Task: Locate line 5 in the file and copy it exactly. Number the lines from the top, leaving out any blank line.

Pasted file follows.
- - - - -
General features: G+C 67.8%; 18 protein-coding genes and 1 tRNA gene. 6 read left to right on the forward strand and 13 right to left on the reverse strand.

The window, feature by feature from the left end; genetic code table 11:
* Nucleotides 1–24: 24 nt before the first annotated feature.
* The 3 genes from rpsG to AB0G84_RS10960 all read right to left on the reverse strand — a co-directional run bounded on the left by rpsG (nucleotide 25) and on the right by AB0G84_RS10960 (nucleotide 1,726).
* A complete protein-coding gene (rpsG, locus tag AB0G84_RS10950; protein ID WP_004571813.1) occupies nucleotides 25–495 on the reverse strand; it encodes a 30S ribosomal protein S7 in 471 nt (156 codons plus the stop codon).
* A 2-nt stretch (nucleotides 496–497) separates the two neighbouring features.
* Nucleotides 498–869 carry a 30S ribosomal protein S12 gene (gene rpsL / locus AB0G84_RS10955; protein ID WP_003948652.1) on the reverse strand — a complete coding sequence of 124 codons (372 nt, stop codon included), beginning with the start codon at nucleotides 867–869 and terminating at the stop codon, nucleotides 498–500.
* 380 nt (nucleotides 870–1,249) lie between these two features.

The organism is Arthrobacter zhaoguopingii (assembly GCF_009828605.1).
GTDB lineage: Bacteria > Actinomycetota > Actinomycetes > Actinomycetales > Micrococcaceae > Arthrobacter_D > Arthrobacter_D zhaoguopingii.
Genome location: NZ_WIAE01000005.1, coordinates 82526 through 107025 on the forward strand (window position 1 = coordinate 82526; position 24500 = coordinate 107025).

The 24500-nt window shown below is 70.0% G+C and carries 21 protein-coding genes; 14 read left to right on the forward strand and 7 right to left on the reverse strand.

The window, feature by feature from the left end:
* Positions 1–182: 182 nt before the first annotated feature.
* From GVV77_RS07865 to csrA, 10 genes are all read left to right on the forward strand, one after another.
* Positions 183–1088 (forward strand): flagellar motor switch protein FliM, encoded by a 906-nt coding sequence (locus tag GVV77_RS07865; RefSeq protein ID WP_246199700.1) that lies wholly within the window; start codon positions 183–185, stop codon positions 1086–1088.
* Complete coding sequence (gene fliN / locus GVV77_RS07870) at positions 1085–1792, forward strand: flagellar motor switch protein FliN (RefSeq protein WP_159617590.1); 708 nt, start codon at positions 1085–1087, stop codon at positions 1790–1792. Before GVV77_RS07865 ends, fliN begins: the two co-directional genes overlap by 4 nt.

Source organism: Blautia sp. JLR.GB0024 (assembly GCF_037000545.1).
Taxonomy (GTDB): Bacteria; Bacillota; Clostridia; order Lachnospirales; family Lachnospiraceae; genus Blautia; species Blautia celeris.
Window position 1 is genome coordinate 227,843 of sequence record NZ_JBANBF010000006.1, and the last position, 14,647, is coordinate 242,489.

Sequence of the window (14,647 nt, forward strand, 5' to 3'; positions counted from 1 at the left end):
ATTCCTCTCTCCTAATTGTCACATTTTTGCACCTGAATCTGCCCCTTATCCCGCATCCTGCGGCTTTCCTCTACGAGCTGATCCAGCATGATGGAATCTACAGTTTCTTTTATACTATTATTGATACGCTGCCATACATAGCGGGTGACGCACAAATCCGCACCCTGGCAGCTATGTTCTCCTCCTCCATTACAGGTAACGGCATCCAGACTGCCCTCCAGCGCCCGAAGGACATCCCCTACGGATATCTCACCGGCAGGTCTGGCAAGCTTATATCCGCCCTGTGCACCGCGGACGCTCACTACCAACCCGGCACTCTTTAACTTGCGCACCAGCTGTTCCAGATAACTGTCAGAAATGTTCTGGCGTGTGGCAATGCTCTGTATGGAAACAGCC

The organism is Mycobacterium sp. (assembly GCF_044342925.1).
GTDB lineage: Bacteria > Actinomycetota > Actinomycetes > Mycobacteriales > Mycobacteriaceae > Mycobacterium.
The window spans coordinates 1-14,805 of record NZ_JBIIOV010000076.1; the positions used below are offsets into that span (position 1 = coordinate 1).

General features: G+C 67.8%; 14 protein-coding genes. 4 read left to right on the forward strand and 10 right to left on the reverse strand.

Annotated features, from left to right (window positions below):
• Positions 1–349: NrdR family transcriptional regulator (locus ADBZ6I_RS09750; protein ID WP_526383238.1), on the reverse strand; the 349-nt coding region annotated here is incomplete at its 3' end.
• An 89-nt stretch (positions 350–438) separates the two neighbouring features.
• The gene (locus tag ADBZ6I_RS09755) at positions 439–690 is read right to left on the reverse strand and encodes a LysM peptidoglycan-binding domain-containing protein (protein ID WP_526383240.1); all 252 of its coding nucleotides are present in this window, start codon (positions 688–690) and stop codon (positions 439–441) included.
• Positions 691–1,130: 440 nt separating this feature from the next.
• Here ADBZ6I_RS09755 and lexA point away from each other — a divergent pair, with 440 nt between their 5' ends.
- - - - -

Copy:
* A complete protein-coding gene (rpsG, locus tag AB0G84_RS10950; protein ID WP_004571813.1) occupies nucleotides 25–495 on the reverse strand; it encodes a 30S ribosomal protein S7 in 471 nt (156 codons plus the stop codon).